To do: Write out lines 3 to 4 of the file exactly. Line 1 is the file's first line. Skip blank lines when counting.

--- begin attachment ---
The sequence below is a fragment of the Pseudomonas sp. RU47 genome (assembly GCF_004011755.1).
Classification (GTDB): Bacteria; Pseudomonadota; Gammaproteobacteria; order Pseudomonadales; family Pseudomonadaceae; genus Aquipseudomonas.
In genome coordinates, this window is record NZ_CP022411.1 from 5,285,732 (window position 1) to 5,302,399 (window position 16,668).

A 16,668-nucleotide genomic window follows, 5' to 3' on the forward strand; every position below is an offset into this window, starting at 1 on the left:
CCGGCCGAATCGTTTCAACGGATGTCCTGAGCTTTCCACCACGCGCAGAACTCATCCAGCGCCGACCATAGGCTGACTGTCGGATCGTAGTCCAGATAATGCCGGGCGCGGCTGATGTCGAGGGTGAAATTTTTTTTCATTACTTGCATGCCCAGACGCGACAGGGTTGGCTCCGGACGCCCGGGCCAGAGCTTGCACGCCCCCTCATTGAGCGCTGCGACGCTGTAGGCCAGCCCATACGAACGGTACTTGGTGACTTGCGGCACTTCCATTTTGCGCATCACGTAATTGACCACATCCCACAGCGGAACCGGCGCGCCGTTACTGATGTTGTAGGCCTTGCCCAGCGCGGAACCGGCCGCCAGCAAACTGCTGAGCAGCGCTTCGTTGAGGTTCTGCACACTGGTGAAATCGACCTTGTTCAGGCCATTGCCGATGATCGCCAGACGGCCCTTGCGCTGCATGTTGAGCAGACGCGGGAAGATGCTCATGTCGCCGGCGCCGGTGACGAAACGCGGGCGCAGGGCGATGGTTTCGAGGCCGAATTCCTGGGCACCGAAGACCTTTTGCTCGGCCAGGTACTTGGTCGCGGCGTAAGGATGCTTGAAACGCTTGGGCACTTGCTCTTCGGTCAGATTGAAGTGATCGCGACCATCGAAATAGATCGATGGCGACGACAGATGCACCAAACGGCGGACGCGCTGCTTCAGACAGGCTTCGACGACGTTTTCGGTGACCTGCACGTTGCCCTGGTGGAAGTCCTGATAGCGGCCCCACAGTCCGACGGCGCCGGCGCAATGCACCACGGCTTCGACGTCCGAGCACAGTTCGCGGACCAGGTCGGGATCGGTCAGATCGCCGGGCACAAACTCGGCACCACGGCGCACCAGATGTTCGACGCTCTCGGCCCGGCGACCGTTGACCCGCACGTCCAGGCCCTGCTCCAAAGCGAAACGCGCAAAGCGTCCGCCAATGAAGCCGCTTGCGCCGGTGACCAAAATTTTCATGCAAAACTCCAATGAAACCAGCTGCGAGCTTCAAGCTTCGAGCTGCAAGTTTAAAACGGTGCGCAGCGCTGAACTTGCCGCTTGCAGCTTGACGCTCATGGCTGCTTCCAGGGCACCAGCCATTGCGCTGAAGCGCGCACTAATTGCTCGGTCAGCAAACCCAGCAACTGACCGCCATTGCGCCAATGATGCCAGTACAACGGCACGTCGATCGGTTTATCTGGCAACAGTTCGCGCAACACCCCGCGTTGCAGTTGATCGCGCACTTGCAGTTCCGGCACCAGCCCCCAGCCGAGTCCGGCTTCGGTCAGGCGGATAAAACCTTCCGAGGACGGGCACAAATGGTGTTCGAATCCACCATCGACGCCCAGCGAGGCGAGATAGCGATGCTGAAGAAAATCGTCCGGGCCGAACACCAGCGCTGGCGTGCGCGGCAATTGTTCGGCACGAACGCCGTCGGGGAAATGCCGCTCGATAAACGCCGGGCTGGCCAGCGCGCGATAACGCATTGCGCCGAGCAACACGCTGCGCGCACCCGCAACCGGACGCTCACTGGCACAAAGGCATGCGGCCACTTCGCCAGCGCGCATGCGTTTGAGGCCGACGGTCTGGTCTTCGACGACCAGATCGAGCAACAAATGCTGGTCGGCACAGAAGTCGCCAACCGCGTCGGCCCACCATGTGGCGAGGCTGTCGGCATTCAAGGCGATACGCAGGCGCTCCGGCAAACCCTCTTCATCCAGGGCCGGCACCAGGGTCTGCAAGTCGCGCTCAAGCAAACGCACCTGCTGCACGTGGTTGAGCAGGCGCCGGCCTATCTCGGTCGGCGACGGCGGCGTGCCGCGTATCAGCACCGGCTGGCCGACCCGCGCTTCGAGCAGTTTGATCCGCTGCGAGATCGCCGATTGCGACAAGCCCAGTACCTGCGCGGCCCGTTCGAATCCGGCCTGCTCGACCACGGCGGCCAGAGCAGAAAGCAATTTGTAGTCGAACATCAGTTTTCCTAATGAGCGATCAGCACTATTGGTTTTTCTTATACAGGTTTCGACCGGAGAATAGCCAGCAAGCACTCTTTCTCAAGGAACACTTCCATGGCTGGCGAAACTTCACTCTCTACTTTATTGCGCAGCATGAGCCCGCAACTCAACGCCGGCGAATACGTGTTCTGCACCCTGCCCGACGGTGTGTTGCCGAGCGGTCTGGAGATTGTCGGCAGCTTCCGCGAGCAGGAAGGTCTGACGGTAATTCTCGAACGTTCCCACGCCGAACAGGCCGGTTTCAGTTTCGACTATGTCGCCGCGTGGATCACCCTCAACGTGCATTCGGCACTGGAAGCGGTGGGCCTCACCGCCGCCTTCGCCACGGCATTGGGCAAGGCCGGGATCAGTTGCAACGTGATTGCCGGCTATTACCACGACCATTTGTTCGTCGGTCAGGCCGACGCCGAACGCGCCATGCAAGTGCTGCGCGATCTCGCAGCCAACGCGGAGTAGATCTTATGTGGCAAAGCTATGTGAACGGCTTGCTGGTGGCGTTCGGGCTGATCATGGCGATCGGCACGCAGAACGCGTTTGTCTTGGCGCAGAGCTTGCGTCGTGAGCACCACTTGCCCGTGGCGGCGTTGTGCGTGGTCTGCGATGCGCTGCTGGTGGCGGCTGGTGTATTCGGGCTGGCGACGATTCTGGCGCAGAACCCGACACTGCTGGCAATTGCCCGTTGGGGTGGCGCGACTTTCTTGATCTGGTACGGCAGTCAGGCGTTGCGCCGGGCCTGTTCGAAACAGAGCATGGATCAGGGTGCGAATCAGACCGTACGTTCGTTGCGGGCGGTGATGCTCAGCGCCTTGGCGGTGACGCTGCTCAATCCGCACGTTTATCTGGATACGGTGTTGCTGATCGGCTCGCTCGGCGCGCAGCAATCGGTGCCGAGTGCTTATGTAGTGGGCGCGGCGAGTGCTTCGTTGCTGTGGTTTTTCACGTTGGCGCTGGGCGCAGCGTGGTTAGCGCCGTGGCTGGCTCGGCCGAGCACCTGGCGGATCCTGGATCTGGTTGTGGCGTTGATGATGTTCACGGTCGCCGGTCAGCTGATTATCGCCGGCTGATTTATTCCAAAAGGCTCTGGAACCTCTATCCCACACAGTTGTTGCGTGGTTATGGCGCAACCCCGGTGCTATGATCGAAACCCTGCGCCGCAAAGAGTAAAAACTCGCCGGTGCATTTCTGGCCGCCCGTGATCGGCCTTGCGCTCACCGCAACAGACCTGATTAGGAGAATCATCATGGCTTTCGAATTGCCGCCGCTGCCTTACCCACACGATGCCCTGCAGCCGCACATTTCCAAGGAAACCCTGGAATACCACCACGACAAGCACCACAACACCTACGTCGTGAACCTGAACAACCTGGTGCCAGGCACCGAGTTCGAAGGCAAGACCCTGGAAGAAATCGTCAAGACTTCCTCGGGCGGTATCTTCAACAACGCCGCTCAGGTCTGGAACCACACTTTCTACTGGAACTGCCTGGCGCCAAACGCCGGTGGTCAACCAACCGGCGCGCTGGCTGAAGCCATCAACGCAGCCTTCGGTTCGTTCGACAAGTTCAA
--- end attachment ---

In genome coordinates, this window is record NZ_CP022411.1 from 5,285,732 (window position 1) to 5,302,399 (window position 16,668).

A 16,668-nucleotide genomic window follows, 5' to 3' on the forward strand; every position below is an offset into this window, starting at 1 on the left: